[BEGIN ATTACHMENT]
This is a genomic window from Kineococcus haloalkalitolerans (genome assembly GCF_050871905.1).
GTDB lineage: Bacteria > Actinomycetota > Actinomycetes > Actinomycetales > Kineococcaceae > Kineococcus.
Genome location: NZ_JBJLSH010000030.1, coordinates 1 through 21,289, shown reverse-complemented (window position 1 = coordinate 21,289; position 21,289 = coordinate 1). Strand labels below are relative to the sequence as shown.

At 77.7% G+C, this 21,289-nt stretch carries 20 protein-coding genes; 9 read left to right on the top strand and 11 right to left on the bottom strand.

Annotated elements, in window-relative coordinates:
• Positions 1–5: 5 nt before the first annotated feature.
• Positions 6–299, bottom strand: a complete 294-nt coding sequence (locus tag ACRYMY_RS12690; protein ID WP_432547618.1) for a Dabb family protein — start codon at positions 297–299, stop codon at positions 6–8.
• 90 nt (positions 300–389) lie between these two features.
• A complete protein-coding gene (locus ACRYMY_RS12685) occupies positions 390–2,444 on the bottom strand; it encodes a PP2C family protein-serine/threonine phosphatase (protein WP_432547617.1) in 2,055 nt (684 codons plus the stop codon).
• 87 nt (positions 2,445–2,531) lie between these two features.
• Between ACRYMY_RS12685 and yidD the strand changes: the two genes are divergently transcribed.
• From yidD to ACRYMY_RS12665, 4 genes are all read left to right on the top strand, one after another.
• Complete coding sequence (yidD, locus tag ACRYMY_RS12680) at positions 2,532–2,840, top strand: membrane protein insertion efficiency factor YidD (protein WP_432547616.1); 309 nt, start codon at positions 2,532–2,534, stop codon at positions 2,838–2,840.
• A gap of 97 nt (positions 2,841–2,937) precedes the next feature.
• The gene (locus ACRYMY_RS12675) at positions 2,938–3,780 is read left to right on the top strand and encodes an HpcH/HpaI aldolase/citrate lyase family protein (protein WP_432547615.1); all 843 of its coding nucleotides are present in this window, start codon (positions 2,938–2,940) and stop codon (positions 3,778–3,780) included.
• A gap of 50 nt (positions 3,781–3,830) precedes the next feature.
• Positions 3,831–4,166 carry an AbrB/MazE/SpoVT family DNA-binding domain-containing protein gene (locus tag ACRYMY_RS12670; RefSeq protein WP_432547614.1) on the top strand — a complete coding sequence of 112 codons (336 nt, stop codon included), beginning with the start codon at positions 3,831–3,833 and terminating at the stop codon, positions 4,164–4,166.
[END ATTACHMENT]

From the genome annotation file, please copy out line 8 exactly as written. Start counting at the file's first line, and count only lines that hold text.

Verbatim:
• 90 nt (positions 300–389) lie between these two features.